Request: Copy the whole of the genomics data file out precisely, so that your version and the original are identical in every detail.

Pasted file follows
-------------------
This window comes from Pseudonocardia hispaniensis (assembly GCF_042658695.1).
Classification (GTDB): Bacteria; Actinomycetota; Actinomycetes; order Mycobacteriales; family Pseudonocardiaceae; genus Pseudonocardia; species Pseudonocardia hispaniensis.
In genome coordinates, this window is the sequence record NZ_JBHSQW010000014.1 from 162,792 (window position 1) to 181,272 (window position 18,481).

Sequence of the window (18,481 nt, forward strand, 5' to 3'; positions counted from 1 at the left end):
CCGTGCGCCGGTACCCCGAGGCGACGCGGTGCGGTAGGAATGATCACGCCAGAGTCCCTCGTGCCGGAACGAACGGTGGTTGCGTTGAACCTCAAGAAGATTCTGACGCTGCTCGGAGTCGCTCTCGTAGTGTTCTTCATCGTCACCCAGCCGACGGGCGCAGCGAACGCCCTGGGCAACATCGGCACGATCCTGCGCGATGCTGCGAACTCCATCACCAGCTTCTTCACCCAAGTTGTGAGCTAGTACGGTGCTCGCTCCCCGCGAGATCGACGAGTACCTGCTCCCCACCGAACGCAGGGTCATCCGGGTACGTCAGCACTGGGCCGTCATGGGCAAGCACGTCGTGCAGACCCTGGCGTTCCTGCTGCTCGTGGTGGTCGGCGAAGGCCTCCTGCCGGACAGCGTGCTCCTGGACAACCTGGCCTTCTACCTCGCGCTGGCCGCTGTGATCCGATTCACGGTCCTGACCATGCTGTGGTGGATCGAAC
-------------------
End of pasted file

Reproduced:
This window comes from Pseudonocardia hispaniensis (assembly GCF_042658695.1).
Classification (GTDB): Bacteria; Actinomycetota; Actinomycetes; order Mycobacteriales; family Pseudonocardiaceae; genus Pseudonocardia; species Pseudonocardia hispaniensis.
In genome coordinates, this window is the sequence record NZ_JBHSQW010000014.1 from 162,792 (window position 1) to 181,272 (window position 18,481).

Sequence of the window (18,481 nt, forward strand, 5' to 3'; positions counted from 1 at the left end):
CCGTGCGCCGGTACCCCGAGGCGACGCGGTGCGGTAGGAATGATCACGCCAGAGTCCCTCGTGCCGGAACGAACGGTGGTTGCGTTGAACCTCAAGAAGATTCTGACGCTGCTCGGAGTCGCTCTCGTAGTGTTCTTCATCGTCACCCAGCCGACGGGCGCAGCGAACGCCCTGGGCAACATCGGCACGATCCTGCGCGATGCTGCGAACTCCATCACCAGCTTCTTCACCCAAGTTGTGAGCTAGTACGGTGCTCGCTCCCCGCGAGATCGACGAGTACCTGCTCCCCACCGAACGCAGGGTCATCCGGGTACGTCAGCACTGGGCCGTCATGGGCAAGCACGTCGTGCAGACCCTGGCGTTCCTGCTGCTCGTGGTGGTCGGCGAAGGCCTCCTGCCGGACAGCGTGCTCCTGGACAACCTGGCCTTCTACCTCGCGCTGGCCGCTGTGATCCGATTCACGGTCCTGACCATGCTGTGGTGGATCGAAC